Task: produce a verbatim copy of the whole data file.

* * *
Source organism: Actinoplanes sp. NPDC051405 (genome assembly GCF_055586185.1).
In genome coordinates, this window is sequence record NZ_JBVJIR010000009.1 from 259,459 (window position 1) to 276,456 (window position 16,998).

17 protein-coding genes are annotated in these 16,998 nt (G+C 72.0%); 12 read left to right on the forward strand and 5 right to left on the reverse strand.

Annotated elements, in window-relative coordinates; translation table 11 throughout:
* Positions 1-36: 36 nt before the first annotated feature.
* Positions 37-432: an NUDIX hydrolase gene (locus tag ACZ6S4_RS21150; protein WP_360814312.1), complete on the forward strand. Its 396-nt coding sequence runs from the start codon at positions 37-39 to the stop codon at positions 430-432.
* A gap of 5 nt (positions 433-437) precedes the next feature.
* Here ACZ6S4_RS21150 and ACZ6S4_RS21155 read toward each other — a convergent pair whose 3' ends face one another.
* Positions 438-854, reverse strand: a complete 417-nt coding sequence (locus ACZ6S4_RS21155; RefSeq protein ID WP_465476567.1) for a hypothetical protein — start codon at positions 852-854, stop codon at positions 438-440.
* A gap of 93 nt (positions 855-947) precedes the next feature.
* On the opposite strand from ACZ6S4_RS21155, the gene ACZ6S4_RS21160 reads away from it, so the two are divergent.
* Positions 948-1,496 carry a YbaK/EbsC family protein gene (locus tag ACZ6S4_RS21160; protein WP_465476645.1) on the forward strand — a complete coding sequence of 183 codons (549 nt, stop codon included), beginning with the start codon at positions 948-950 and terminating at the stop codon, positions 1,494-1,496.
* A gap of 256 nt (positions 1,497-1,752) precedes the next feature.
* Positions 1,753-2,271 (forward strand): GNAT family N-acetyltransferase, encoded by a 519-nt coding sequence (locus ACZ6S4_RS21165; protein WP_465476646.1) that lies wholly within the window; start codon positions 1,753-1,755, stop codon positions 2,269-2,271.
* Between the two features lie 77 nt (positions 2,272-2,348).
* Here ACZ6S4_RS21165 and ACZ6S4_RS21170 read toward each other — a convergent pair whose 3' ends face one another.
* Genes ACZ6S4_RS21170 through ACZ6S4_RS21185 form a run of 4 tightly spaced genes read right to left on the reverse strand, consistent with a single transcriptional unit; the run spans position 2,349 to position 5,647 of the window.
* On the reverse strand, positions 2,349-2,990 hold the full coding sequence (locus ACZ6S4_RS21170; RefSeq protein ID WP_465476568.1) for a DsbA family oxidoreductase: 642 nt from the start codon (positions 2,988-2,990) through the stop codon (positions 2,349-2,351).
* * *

Source organism: Actinoplanes sp. NPDC051405 (genome assembly GCF_055586185.1).
In genome coordinates, this window is sequence record NZ_JBVJIR010000009.1 from 259,459 (window position 1) to 276,456 (window position 16,998).

17 protein-coding genes are annotated in these 16,998 nt (G+C 72.0%); 12 read left to right on the forward strand and 5 right to left on the reverse strand.

Annotated elements, in window-relative coordinates; translation table 11 throughout:
* Positions 1-36: 36 nt before the first annotated feature.
* Positions 37-432: an NUDIX hydrolase gene (locus tag ACZ6S4_RS21150; protein WP_360814312.1), complete on the forward strand. Its 396-nt coding sequence runs from the start codon at positions 37-39 to the stop codon at positions 430-432.
* A gap of 5 nt (positions 433-437) precedes the next feature.
* Here ACZ6S4_RS21150 and ACZ6S4_RS21155 read toward each other — a convergent pair whose 3' ends face one another.
* Positions 438-854, reverse strand: a complete 417-nt coding sequence (locus ACZ6S4_RS21155; RefSeq protein ID WP_465476567.1) for a hypothetical protein — start codon at positions 852-854, stop codon at positions 438-440.
* A gap of 93 nt (positions 855-947) precedes the next feature.
* On the opposite strand from ACZ6S4_RS21155, the gene ACZ6S4_RS21160 reads away from it, so the two are divergent.
* Positions 948-1,496 carry a YbaK/EbsC family protein gene (locus tag ACZ6S4_RS21160; protein WP_465476645.1) on the forward strand — a complete coding sequence of 183 codons (549 nt, stop codon included), beginning with the start codon at positions 948-950 and terminating at the stop codon, positions 1,494-1,496.
* A gap of 256 nt (positions 1,497-1,752) precedes the next feature.
* Positions 1,753-2,271 (forward strand): GNAT family N-acetyltransferase, encoded by a 519-nt coding sequence (locus ACZ6S4_RS21165; protein WP_465476646.1) that lies wholly within the window; start codon positions 1,753-1,755, stop codon positions 2,269-2,271.
* Between the two features lie 77 nt (positions 2,272-2,348).
* Here ACZ6S4_RS21165 and ACZ6S4_RS21170 read toward each other — a convergent pair whose 3' ends face one another.
* Genes ACZ6S4_RS21170 through ACZ6S4_RS21185 form a run of 4 tightly spaced genes read right to left on the reverse strand, consistent with a single transcriptional unit; the run spans position 2,349 to position 5,647 of the window.
* On the reverse strand, positions 2,349-2,990 hold the full coding sequence (locus ACZ6S4_RS21170; RefSeq protein ID WP_465476568.1) for a DsbA family oxidoreductase: 642 nt from the start codon (positions 2,988-2,990) through the stop codon (positions 2,349-2,351).